The fundamental erudition credited to one’s kindergarten scholastic term can be applied appropriately to foreign policy. If one were to achieve the position of Secretary of State or President of the United States, one can easily deduce the very basic formulation of foreign policy using this elementary knowledge.

1: Share toys, crayons, and space on the floor with others. In every kindergarten class there is always one or two students that fail to properly share items like toys, crayons and space in the play area. The term used for these types of classmates in my time were called “stingy”, though perhaps a more accurate terminology would be “selfish”. When children share things, it creates an interactive bond of getting along well with others. One who is selfish and fails to share is usually the same classmate that keeps to themselves or are quiet, but can be loud and boisterous as well. The same can apply to countries unwilling to share with neighbors or with people who were in the land first, conquest becomes paramount and people are forced to live in particular areas such as reservations, land given by neighboring countries, or autonomous areas of the country. The Kurds, Native Americans, Palestinians, Jewish and more have been the victims of selfish governments unwilling to share or compromise a reasonable and equitable solution for shared space and are denied the freedom to live in their homeland without danger to themselves. If one learned how to share in kindergarten, such things would not be issues as they are today. Children do not express prejudice unless they are taught it, which is a part of the reason why some are relegated from their homeland. Israel, as an example, took land from the Palestinians in 1949 and conquered to extend their borders in 1967 claiming the land as their “holy land” decreed by a god. The Palestinians, who also claim areas of that same land as “holy”, have just as much of a claim to it in direct comparison to Israel. However, displacement of Palestinian dissenters of Israel’s government who want their land back has caused enormous amounts of deadly and violent clashes in the area. If both parties learned how to share in kindergarten, perhaps the conflict would be resolved instead of continuing to cause bloodshed as homelands shrink for the Palestinian people.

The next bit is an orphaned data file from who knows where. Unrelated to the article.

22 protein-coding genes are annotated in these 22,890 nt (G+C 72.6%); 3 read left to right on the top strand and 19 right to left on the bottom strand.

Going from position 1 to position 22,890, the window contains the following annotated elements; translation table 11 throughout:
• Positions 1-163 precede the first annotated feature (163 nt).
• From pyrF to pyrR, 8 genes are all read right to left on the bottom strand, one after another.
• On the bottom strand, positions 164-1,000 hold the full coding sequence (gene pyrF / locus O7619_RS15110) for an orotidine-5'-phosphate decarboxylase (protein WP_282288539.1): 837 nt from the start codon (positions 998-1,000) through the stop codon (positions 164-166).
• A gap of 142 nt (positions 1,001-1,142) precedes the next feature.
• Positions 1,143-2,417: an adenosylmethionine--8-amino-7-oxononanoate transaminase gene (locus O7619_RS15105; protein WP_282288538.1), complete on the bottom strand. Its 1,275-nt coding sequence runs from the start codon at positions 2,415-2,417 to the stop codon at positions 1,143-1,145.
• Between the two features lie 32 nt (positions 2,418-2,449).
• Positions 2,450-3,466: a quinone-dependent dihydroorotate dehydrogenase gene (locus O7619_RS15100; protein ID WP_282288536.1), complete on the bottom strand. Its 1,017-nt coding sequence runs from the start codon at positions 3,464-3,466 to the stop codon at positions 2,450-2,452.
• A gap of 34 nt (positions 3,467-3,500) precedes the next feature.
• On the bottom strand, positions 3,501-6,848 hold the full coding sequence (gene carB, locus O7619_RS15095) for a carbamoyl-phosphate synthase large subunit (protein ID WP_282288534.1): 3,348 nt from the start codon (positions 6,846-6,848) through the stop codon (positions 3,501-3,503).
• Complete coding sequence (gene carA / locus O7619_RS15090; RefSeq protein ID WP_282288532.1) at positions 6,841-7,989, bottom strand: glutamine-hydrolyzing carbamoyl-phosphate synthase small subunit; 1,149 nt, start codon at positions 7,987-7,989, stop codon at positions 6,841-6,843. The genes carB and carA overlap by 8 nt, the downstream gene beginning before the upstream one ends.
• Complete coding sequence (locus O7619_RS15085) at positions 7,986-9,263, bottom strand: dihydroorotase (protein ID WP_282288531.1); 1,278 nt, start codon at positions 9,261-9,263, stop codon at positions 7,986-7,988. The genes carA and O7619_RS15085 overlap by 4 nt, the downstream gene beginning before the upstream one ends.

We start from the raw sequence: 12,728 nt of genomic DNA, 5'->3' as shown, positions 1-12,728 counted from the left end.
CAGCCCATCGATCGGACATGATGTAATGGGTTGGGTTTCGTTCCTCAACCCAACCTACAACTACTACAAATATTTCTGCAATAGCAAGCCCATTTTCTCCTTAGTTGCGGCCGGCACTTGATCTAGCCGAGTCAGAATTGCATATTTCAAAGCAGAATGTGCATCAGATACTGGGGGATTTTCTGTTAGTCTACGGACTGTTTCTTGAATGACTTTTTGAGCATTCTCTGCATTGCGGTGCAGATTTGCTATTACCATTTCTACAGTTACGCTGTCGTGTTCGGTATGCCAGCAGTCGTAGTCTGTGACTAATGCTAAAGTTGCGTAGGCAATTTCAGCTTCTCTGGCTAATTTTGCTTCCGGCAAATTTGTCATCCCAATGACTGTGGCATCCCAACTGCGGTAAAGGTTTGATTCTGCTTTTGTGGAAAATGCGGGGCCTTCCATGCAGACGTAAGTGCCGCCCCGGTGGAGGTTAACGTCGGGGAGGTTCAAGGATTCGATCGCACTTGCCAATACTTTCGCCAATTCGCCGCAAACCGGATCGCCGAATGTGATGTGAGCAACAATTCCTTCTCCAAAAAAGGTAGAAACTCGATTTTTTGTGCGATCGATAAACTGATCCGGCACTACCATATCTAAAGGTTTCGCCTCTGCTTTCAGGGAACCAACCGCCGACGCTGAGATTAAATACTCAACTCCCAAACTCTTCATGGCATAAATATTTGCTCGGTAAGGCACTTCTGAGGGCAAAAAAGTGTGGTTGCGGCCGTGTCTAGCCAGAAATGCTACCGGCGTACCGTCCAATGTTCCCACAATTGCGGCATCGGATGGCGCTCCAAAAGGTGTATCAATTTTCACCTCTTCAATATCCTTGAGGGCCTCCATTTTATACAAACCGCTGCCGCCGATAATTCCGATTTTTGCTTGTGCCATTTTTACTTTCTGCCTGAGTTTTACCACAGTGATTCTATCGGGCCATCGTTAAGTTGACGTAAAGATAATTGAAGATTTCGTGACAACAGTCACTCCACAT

2: Don’t get in an adult’s car if you don’t know them. In kindergarten, all students learn that strangers could be dangerous. In politics, it is the opposite. Learning the political position, opinions, and policies of another country before claiming them as allies is often overlooked or drastic differences, governmental abuses, and conflicting definitions of law and punishment are tolerated in order to enjoy ally status with that country. In my personal opinion, countries that engage in prejudice of women, oppression, tyranny, and human rights violations have no business being an ally. We are “getting in a car” that is dangerous for our people to be in should they decide to visit or be stationed as military personnel or what have you while in that country. Yet we “get in” Saudi Arabia’s “car” that often punishes women for being raped, requires them to conform to hijab (modesty) dress while there, and has a long list of human rights violations. Our standards are lowered because we need their products consumed by the millions of vehicles that depend on oil and gas for transportation purposes.